Lyne Mongeau was so convincing that in the fall of 2006, the Quebec government adopted a $400 million action plan to fight obesity.

Thanks to her, the problem has become a public health issue in Quebec.

Yoshua Bengio was awarded the Radio-Canada Scientist Prize for the year 2017.

We reward who is a professor in the Department of Computer Science at the University of Montreal and director of the Institute for Learning Algorithms in Montreal.

His research has revolutionized our knowledge of artificial intelligence and deep learning.

Report by journalist André Bernard and director Hélène Morin painting a portrait of the recipient of the 2017 Scientist of the Year award, Yoshua Bengio

On January 28, 2018, journalist André Bernard and director Hélène Morin paint a portrait of Yoshua Bengio on the show Découverte hosted by Charles Tisseyre.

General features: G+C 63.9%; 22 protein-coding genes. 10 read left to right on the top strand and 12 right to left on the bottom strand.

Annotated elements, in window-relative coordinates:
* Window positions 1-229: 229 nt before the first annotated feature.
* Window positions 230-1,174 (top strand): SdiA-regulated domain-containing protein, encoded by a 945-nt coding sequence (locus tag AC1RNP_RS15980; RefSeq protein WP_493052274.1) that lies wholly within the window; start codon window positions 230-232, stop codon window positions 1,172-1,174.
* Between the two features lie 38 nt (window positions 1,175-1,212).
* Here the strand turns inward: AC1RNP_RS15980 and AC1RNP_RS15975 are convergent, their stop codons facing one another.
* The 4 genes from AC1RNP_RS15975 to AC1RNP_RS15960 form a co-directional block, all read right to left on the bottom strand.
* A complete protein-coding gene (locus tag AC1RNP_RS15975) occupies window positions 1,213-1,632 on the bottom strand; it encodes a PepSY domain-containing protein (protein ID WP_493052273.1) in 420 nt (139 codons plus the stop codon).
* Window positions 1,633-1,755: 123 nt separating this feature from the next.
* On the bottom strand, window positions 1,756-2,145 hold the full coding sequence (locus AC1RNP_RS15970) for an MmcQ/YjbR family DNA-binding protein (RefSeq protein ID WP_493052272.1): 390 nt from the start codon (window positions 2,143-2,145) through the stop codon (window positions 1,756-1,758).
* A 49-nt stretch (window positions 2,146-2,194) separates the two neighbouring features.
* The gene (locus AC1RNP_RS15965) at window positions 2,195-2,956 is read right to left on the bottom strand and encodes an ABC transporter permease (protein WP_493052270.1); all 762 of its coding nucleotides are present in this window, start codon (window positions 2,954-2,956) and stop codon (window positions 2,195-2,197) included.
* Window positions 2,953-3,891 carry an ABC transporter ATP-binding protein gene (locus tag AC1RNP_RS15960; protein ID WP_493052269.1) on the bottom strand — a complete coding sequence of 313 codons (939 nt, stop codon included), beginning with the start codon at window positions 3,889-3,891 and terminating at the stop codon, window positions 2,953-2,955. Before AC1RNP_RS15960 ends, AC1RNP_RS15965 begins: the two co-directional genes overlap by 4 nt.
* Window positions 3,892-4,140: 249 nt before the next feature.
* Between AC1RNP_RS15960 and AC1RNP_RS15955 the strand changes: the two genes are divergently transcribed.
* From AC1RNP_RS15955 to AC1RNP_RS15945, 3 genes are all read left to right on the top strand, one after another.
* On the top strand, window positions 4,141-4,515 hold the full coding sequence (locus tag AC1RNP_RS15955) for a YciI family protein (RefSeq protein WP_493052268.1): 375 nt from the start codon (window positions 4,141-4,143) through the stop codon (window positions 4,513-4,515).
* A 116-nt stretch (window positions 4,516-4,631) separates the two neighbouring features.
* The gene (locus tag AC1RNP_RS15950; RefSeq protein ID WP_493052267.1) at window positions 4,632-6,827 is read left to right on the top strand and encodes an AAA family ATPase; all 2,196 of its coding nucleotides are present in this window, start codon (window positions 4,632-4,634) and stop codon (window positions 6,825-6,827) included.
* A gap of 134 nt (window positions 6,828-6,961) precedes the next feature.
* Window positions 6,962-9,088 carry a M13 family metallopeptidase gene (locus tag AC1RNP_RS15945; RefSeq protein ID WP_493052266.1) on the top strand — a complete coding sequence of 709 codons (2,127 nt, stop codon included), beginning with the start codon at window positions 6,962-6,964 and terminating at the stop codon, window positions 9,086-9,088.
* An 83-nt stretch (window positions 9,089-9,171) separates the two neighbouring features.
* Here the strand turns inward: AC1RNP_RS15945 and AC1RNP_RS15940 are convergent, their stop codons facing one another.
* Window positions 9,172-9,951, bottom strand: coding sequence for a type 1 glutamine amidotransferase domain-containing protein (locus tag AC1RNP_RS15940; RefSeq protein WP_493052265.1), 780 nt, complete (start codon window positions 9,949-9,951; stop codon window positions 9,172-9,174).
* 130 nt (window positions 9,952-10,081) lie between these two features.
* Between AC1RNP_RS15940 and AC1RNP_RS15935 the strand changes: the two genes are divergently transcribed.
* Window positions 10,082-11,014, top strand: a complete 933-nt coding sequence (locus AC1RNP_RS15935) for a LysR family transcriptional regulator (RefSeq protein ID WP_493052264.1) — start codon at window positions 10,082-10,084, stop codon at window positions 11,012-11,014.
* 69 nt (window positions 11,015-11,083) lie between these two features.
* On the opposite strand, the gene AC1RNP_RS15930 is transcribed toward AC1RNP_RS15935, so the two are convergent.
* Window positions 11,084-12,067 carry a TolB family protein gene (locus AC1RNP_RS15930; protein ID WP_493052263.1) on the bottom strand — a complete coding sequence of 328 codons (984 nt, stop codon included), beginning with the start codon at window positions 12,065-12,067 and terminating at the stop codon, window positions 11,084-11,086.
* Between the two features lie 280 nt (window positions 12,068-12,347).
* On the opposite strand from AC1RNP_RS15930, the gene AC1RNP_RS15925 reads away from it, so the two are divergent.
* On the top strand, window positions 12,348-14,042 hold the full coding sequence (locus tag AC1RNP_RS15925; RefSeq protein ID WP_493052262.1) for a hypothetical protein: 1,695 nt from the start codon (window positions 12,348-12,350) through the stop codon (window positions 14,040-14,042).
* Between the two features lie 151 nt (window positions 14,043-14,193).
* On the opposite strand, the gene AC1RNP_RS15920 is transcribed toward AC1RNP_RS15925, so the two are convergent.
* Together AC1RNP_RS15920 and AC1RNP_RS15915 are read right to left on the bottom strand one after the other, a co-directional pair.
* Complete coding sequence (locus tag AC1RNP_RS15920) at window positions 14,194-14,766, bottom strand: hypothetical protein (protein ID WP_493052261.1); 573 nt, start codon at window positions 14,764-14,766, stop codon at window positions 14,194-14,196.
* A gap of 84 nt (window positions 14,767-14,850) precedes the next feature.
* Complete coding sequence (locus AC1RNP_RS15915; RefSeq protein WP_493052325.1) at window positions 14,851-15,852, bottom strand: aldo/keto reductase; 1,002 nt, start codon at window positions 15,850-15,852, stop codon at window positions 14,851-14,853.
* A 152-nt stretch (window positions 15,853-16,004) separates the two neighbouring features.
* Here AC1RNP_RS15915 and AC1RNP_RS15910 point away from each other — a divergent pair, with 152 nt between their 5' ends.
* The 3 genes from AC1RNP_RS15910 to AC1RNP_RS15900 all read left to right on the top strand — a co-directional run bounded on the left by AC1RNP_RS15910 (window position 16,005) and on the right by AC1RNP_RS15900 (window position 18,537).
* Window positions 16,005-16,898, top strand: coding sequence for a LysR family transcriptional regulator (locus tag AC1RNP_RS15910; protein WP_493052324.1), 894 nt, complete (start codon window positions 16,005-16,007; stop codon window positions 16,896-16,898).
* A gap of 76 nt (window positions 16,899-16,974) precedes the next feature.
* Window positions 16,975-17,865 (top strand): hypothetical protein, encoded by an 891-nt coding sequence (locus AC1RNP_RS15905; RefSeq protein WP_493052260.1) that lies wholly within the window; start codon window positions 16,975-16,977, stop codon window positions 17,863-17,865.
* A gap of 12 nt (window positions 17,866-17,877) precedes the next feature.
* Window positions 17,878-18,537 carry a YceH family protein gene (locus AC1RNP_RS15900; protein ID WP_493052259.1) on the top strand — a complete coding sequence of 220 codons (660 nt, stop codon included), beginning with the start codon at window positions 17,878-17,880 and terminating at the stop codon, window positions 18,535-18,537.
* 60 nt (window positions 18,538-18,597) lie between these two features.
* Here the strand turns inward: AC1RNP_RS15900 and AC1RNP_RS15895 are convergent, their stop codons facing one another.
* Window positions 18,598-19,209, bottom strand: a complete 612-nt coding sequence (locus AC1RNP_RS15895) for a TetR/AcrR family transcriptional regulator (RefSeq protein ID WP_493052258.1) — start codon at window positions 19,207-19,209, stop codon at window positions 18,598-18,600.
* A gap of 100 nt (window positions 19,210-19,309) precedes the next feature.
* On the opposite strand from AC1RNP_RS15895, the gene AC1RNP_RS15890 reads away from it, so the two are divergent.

It is an avant-garde and extremely complex discipline that the scientist is developing.

It is also a universe in rapid evolution and whose applications can raise fundamental ethical questions.

The portrait shows how much Yoshua Bengio has contributed to making Montreal a world-class research hub in the field of artificial intelligence development.

Students from all over the world come to the University of Montreal to work with him.

What also stands out is the humanist approach of the researcher in his research and development initiatives.

In 35 years of existence, Radio-Canada's Scientist of the Year award has allowed the public to discover the breadth, diversity and the excellence of Canadian and French-speaking Canadian scientists.

On January 27, 2022, Radio-Canada announced that the Scientist of the Year award is awarded to archaeologist and geochemist Maxime Aubert for his contribution to the discovery and dating of cave paintings over 45,000 years old in a cave on the island of Sulawesi, Indonesia.